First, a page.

5 Pole high-pass or low-pass audio filter
For Two-Way Radio Applications
Model FL-10 Click Here for schematic, installation, and set-up instructions.
Ordering instructions on bottom of page.
Now available in three frequency configurations - 350 HP, 4kHz LP and 15 kHz LP.
This filter can be used to low-pass filter ultrasonic content from a USB radio adapter like the RA-35.
Available in two low-pass cut-off frequencies, 4 kHz and 15 kHz.
This filter can be used (by itself) to high-pass filter (reject) CTCSS (PL) tones below 350 Hz.
This product is all thru-hole to allow assembly and repair by the common technician.
Price $10.00 each - in kit form - any configuration of the available three.
Also available assembled and tested - $20.00 each.
US shipping and handling $7.50 in small quantity.
PayPal accepted - order below.
Actual Size FL-10 Top board photo.
(Click image to enlarge)
A versatile circuit board allows the filter to be configured as high-pass or low-pass. As a high-pass, it's commonly used (by itself) as a CTCSS reject filter with a knee of 350 Hz. In low-pass, it's used as a splatter/ultrasonic content filter for the RA-35. There are two options for this configuration. One with a knee of approximately 15 kHz, and one at 4 kHz - depending on your application and needs. The FL-10 will run from 5 VDC, but it severely limits the P-P output capability. The RA-35 should be configured for an external voltage source and the supply voltage be at least 10 VDC. Maximum supply voltage is 30 VDC.
Use the FL-10 with the RA-35 as a low-pass filter - NOT a CTCSS reject filter.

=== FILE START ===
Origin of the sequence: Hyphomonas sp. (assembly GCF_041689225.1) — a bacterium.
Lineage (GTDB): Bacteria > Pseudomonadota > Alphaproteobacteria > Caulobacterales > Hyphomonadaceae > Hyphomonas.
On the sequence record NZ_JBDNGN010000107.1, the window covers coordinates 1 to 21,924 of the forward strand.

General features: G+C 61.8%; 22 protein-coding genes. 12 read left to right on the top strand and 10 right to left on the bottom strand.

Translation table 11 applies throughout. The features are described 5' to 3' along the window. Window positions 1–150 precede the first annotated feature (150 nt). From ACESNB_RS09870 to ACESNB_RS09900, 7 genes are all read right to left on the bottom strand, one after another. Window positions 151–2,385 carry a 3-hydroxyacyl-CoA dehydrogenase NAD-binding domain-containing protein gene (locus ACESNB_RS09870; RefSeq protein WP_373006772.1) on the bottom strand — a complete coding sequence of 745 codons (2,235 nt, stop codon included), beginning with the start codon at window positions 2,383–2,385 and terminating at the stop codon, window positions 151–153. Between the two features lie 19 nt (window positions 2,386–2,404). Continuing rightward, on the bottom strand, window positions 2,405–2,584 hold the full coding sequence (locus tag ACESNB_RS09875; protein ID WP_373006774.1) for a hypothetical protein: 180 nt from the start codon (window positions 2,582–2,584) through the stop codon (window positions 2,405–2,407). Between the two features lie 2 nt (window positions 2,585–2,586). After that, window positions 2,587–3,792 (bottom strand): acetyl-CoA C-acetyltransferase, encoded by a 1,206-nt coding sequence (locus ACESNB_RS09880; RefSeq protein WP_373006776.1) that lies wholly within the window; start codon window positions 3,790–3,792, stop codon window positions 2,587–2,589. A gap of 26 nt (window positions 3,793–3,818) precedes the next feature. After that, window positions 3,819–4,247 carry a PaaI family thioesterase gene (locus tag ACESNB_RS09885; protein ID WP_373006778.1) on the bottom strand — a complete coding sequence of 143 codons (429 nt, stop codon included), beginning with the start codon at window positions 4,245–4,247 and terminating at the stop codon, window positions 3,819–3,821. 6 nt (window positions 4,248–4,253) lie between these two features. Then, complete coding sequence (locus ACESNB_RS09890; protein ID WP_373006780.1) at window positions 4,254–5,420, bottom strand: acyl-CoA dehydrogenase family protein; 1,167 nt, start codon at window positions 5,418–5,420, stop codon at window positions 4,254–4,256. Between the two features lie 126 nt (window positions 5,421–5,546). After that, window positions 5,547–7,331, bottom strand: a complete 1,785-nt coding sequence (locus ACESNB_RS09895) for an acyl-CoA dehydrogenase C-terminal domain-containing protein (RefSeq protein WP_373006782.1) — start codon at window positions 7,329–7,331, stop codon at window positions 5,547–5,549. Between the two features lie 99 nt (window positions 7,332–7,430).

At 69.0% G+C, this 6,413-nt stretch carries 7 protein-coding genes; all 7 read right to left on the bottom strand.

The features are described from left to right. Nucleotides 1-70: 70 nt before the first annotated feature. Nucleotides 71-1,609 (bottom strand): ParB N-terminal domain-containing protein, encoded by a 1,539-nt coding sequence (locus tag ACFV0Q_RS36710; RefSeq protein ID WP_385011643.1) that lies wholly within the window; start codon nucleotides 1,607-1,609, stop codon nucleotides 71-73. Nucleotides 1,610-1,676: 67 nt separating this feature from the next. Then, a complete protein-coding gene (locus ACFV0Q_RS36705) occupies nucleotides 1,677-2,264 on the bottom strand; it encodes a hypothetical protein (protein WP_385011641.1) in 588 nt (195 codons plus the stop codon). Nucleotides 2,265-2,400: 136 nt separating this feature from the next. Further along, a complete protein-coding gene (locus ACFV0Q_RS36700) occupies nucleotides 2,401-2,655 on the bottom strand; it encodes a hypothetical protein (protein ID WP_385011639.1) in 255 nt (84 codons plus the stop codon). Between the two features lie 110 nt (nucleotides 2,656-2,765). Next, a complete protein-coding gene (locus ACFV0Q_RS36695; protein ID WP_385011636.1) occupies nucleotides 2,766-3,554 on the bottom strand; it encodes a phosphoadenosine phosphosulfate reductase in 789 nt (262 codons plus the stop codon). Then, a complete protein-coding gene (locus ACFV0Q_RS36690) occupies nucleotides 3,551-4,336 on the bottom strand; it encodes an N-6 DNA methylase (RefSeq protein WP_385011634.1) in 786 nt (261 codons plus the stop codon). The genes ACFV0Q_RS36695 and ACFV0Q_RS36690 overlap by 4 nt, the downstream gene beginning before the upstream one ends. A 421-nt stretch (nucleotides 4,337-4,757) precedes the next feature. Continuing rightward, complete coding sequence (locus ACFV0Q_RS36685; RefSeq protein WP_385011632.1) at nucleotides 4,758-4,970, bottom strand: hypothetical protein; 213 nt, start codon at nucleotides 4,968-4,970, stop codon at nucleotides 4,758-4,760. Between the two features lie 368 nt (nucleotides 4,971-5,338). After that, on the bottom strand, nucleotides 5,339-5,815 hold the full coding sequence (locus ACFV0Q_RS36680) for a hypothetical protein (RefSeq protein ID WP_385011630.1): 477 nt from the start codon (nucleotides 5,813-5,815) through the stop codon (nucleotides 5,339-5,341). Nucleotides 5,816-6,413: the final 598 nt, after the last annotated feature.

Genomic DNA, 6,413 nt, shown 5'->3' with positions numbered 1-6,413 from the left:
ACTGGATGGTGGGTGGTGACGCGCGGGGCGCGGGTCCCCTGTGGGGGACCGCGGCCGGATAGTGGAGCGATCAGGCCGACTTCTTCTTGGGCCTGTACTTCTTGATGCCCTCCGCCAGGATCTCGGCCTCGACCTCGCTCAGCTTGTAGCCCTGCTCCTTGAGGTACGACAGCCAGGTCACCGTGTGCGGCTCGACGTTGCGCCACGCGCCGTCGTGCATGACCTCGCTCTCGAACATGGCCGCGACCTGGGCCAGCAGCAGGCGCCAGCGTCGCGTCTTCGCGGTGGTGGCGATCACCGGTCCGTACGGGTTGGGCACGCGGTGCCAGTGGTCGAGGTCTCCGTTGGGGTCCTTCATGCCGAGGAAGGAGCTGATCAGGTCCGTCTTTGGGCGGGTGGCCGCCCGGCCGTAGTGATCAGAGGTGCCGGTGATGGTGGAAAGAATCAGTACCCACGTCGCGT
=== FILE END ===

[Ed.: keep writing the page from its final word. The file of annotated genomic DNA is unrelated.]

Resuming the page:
CTCSS filtering is done in the AllStar application and therefore the FL-10 isn't required for use with the RA-35 to filter PL tones.
Current draw at 12VDC is under 1mA for the LPF and under 7mA for the HPF, increasing slightly when passing audio.
The frequency response was tested with an input level of 2.44Vrms, or +10dBm, which was well below the maximum, using a 12V power supply. The output level was exactly the same as the input level (i.e. unity gain) at 5 kHz, the middle of each pass-band. The distortion at this level was around 0.03%. The signal was considered unacceptable when it reached 1% distortion. With a 5V power supply, this occurred at about 0.6Vrms or 1.7Vp-p and the maximum output level was 0.9Vrms or 2.7Vp-p, but that had almost 5% distortion. Clipping occurred first on the negative peaks of the output waveform. With a 12V power supply, 1% distortion occurred at about 3.3Vrms or 9.6Vp-p and this was also the maximum output level. Clipping was symmetrical with higher input levels.
These filters have undergone several stages of optimization, performed by Robert Meister WA1MIK. Bob used his audio talents to choose the component values and prove the performance of each filter. Be sure to read Bob's evaluation article available from the "docs" page.
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Click Here for schematic, installation, and set-up instructions.
Product of Masters Communications, all rights reserved.
Specifications may change without notice.
Images are property of Kevin Custer - Masters Communications
Filter optimization performed by Robert Meister - WA1MIK.
Board layout by Kevin Custer - W3KKC.
HTML February 17, 2016 W3KKC All Rights Reserved!